For example, both the early Legends stories (Heir to the Empire Trilogy, Dark Empire Trilogy) and early entries in Sequel Trilogy-era Canon (Aftermath Trilogy, Rebels Season 3, The Force Awakens) established things like the survival of an "Imperial Remnant", the 'next generation' of the Skywalker bloodline/legacy, the trajectory of Luke's post-RotJ life as the 'last of the Jedi', Thrawn and the Chiss, and [retroactively] attempts to resurrect the Emperor through cloning, which speaks to the cyclical nature of SW as a multimedia IP.
     
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  10. Jedi77-83

    Jedi77-83 Force Sensitive

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    While I enjoy the ST movies individually, I have yet to see them in the context of 1-9 story arc. Ironically, I have my problems/frustrations with the individual PT movies, but I do see them as a cohesive 1-6 story.

    I honestly don’t think I’ll ever see 7,8,9 as a true 7,8,9 in terms of 1-9 story arc, so the ST is more of an epilogue to me. It’s more SW that I enjoyed (TFA time period was the best time to be a SW fan since 1983, IMO). TROS gave me closure with Luke, Leia and Han that I was satisfied with and I liked Rey, Poe and Finn, so the Trilogy still has value to me. Just not in that storytelling context that the PT does with me, as The ST is ‘more’ SW that wasn’t needed, but still worth it in the end.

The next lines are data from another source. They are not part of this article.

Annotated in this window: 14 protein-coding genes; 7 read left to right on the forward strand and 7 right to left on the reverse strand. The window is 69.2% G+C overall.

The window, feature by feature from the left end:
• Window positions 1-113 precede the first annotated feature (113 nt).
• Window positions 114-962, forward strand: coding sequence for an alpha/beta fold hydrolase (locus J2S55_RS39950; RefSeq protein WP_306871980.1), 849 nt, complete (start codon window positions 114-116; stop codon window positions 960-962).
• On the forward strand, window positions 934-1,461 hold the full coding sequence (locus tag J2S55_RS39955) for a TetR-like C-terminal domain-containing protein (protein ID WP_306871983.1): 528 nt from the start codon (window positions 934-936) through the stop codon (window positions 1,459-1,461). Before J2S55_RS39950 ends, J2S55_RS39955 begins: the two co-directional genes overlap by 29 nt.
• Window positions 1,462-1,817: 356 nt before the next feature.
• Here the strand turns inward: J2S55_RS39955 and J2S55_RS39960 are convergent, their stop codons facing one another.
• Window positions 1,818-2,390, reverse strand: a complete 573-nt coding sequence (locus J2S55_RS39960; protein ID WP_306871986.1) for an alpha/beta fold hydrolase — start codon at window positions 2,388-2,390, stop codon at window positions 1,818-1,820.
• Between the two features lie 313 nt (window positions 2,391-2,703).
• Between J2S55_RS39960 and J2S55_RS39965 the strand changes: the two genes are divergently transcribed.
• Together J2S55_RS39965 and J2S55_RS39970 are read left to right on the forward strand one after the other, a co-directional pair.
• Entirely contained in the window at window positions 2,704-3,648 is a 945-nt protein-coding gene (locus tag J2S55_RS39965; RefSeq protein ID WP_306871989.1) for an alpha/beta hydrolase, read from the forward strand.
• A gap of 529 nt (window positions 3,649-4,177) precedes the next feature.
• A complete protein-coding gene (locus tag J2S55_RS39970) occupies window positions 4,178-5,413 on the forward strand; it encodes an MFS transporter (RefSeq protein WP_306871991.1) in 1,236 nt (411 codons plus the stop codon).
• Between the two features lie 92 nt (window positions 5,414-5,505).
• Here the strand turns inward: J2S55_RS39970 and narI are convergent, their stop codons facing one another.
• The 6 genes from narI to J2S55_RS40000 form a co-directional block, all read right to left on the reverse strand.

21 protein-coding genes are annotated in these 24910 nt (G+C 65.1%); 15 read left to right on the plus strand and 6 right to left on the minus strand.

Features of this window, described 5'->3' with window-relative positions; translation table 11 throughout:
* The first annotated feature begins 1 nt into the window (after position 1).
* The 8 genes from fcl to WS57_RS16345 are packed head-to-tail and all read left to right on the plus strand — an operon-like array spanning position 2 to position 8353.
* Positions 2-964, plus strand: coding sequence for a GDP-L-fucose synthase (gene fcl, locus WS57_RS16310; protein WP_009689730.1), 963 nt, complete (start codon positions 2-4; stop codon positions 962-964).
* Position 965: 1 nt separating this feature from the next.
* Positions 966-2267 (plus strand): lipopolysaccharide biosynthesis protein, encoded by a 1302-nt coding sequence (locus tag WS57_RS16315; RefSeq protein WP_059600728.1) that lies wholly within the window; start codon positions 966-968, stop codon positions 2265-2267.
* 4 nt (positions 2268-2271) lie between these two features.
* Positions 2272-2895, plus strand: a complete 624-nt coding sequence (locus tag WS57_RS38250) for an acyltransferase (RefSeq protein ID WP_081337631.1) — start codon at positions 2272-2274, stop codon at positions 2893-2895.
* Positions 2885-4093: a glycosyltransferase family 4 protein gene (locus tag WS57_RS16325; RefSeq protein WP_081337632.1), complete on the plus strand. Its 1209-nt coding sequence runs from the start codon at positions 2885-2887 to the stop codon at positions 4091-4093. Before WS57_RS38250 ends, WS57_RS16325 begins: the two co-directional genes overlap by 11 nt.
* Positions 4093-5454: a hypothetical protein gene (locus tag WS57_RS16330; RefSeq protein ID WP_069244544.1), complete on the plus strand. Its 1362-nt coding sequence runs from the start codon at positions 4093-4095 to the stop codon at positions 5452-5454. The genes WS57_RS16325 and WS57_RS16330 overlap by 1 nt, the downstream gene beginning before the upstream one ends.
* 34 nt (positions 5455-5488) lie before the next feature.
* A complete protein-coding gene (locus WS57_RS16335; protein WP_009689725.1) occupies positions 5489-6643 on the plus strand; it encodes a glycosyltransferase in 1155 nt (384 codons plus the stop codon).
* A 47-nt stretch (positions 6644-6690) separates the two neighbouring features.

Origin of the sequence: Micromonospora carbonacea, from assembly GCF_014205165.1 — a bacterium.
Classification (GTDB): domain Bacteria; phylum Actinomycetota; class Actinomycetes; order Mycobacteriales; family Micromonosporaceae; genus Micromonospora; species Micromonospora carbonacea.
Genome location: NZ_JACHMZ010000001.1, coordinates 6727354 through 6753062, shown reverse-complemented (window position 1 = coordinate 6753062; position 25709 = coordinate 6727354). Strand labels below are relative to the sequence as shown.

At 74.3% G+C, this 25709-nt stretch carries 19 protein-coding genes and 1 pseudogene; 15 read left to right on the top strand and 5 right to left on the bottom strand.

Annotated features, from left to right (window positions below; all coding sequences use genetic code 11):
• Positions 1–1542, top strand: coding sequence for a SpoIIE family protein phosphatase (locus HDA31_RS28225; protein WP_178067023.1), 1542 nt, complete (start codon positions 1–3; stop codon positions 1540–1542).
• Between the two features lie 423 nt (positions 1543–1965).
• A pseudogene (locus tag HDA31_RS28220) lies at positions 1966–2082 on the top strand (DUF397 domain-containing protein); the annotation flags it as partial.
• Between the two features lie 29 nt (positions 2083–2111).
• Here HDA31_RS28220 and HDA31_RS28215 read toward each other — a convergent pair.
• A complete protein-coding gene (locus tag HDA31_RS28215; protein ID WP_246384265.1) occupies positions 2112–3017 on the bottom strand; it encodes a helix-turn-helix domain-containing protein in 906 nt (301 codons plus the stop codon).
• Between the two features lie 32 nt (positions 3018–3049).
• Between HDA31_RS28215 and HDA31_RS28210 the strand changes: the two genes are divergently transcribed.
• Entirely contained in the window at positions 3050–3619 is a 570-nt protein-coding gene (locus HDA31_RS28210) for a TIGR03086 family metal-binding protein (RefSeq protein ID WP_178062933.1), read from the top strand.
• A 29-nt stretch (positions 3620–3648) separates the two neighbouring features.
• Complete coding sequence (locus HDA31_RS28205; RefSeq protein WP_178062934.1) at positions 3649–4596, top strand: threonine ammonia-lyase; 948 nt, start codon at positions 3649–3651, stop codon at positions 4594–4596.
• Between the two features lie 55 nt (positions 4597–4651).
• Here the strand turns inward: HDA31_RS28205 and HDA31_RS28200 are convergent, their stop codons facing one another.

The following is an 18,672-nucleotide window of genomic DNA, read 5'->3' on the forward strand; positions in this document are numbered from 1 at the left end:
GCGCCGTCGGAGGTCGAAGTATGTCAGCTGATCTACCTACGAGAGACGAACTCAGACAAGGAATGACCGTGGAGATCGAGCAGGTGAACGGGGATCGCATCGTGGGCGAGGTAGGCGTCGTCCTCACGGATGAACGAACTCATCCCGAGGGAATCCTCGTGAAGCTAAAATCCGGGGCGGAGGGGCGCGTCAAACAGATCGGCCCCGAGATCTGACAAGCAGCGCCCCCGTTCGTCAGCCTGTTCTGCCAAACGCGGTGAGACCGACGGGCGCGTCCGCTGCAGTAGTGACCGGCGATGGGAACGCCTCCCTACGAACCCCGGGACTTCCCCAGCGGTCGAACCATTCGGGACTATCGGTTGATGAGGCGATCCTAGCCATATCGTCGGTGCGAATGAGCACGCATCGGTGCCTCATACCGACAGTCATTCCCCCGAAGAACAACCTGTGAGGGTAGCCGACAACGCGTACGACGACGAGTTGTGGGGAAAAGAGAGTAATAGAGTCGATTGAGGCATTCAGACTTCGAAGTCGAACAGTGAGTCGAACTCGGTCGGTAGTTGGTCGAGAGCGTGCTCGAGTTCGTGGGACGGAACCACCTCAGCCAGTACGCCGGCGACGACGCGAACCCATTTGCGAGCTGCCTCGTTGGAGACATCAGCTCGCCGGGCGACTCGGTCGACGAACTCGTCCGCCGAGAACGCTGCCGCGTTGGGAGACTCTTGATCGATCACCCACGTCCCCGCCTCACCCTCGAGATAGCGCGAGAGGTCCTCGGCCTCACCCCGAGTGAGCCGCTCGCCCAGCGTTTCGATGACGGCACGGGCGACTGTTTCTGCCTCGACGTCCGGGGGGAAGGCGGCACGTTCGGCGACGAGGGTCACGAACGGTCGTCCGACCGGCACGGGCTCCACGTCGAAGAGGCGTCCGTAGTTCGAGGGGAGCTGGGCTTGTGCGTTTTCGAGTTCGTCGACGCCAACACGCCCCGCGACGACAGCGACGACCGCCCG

Hope that makes sense?
     
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  11. Matsemitsu

    Matsemitsu Clone Commander

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    A very interesting question. I think we've all been (perhaps unconsciously) asking ourselves where the whole thing would go ever since 2012. That's because GL had declared the saga finished with ROTS (as he had done before with ROTJ). But in 1983 there were clearly still 3 numbered episodes implied that hadn't been made, so GL going back on the statement that "it's all finished" didn't seem like that big of a deal in the 1990s when the PT was announced. And while I personally never bought GL's narrative after 2005 that the SW saga was "always intended to be the story of Anakin/Vader" (come on, it really wasn't - read "The Secret History of Star Wars" for good evidence on that), I did believe that ROTJ had ended the larger saga in such a way that it was difficult to imagine how it could continue its main conflict (light vs dark) now that both Vader and Palpatine were dead.